Interior designers know a trick or about getting the most out of small spaces for their clients. Borrow from the best and you can expand that tiny studio apartment or starter home. Here are some tips to get you started.
Use mirrors strategically.
Create a faux window by placing a mirror next to or opposite the real thing. You’ll double your natural light and produce the illusion of an expanded natural view. Reflect light from a desk or bedside lamp. Place a full-length floor mirror behind a desk; the look is very chic right now as well as a space enhancer.
Furnish with open, airy pieces.
Favor chairs and sofas with legs. Ditto with desks. If you can see through your most substantial furniture, you’re faking the feel of a lot more space. Heavy, skirted ottomans and such are so last decade.
Look for unusual storage space.
See all that room beneath your coffee table and entry way Parsons table and sofa console table? Stack books, pile up pillows or poufs, fit in a vintage trunk or even small storage cabinet. Artfully arrange baskets. A lot of room is lurking underneath those useful table surfaces. If you agree that sofas with legs can make good decorating statements, you’ve given yourself even more room for storage.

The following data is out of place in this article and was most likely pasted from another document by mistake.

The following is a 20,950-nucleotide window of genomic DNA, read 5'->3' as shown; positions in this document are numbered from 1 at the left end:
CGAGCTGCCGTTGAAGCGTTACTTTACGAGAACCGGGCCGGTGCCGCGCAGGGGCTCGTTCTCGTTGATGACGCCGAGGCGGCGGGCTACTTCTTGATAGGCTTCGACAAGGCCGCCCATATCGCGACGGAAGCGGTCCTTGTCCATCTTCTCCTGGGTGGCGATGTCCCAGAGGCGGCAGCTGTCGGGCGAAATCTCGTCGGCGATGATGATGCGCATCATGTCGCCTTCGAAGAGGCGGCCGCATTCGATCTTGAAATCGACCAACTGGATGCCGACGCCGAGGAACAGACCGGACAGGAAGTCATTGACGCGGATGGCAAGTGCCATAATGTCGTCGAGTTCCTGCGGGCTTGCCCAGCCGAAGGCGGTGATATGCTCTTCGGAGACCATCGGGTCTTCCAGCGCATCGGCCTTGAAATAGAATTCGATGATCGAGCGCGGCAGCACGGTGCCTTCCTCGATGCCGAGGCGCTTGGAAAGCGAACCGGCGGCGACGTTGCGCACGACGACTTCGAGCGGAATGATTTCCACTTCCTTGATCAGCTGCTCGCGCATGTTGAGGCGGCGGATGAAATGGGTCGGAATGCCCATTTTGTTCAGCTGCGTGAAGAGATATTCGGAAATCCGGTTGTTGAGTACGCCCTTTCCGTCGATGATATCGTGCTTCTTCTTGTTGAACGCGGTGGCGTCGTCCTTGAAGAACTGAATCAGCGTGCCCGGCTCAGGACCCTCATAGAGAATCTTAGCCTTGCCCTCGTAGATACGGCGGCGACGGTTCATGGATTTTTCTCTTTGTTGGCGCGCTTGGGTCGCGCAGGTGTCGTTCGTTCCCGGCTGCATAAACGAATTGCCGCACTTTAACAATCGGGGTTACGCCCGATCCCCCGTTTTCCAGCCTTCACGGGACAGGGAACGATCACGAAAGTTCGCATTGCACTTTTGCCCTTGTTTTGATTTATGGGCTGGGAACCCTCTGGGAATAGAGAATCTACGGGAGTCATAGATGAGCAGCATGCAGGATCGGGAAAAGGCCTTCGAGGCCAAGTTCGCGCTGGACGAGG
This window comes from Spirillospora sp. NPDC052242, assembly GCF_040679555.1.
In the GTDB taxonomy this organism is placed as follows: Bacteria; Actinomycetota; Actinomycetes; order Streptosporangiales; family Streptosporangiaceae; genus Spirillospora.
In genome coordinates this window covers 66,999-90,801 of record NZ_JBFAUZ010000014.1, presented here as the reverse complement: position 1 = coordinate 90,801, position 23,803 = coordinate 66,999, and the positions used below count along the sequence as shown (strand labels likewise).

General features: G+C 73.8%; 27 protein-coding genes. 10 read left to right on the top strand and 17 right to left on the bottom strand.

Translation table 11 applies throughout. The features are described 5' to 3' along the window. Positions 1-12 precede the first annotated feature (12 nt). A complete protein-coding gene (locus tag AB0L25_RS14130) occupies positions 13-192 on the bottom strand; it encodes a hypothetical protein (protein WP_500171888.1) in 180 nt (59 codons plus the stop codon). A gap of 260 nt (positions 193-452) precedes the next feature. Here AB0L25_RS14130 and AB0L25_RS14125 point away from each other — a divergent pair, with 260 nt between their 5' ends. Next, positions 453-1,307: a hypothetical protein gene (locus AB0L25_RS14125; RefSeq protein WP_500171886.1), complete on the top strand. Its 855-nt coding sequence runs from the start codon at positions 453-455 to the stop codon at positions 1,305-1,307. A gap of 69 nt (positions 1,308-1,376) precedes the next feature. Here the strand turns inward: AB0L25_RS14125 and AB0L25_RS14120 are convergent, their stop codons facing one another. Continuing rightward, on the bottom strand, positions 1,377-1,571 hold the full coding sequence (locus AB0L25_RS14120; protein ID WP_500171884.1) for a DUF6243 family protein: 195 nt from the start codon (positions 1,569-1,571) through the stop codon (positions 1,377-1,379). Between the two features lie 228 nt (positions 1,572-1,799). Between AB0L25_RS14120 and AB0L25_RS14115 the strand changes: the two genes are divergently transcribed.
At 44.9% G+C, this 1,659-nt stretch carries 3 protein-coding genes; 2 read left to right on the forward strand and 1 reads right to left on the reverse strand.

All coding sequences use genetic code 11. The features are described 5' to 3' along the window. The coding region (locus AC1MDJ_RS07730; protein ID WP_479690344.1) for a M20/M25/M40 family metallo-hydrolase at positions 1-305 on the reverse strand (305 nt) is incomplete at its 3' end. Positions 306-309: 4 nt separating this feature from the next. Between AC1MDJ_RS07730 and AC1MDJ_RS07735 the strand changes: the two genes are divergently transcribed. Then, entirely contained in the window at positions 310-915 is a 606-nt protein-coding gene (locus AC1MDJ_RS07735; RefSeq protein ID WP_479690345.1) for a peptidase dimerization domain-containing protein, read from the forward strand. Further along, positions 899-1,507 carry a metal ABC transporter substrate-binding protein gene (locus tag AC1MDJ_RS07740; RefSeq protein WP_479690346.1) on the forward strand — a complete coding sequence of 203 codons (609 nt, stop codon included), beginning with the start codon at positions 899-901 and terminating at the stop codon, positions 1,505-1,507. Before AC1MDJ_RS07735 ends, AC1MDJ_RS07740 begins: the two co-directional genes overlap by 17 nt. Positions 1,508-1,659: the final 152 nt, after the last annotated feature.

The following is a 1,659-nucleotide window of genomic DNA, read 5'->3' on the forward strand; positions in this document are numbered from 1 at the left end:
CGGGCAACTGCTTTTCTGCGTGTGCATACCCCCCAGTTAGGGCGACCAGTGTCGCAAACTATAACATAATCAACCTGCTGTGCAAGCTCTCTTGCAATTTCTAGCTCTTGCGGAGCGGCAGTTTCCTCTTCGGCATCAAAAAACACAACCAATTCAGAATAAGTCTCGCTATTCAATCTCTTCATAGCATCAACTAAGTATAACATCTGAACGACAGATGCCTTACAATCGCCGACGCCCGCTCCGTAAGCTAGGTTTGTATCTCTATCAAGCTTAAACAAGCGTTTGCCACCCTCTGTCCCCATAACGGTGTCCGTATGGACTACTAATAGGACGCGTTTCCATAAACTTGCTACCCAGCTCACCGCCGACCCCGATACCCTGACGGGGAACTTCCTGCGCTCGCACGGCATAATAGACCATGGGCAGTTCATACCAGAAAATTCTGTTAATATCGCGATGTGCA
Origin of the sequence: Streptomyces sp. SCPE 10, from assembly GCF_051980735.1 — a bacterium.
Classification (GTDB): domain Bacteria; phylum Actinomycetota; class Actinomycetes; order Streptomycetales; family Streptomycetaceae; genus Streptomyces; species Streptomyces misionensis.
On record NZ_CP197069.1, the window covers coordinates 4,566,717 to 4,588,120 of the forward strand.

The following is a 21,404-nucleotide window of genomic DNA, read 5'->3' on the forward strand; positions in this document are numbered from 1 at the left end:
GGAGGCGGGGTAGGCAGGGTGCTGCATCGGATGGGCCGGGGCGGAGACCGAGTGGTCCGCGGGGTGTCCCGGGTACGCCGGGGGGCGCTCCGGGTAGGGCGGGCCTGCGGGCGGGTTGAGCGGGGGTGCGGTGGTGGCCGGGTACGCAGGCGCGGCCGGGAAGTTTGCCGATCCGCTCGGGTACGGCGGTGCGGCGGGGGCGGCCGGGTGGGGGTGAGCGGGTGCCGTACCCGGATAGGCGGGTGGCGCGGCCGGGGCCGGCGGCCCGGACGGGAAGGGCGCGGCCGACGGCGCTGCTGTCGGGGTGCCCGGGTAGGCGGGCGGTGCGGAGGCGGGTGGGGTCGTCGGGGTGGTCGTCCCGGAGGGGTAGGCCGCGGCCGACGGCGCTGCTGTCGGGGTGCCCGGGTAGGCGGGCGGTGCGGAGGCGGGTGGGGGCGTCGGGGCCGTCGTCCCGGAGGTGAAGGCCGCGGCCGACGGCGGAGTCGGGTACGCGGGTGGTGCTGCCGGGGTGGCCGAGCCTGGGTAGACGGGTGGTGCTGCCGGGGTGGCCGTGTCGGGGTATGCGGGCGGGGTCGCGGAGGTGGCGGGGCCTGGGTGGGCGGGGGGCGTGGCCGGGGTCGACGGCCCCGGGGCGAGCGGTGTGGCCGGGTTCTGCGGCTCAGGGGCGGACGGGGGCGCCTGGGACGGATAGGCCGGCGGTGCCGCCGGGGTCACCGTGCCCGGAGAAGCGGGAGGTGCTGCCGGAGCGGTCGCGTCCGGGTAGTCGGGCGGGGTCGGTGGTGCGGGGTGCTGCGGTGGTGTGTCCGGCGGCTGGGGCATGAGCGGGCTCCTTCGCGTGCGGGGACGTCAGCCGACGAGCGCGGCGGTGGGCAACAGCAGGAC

Opt for multiple uses.
Bar carts make great bar carts, and they also make great moveable storage pieces. Look for carts with multiple tiers. Can you say bathroom towel caddy or TV stand? Find other furnishings that you can cast in a different light.
Double up on that itty bitty closet.
See if you can squeeze a garment rack or two into your bedroom. Look for the ones with shoe racks on top or bottom for increased usefulness.
Put up open shelving.
Open shelving can give your room an airy vibe. But be warned: you’ll need to be a neat freak. Plan to line shelves with baskets to stash the smallest pieces of clutter. Too much stuff on the walls can easily overwhelm the effort to create a spacious feel.
Use illusion in a tiny kitchen.
Use one color for walls, appliances and cabinets. White and light colors open up a small area. Patterns and stripes on floors and walls can pull the eye forward to enlarge your space. Consider a rug if you can’t tear up and replace the floor.
Get creative with kitchen storage.
Hanging pots and pans on the wall or from the ceiling can multiply your kitchen storage space. Using a knife rack to liberate cutlery from kitchen drawers does the same; it can save you from risking a cut feeling around blindly when you’re in a hurry.
Shine equals another kitchen illusion.
Trick the eye with stainless steel appliances, satin paint and glossy floors. Reflections work just as effectively in the kitchen as they do in your mirror-lined living room.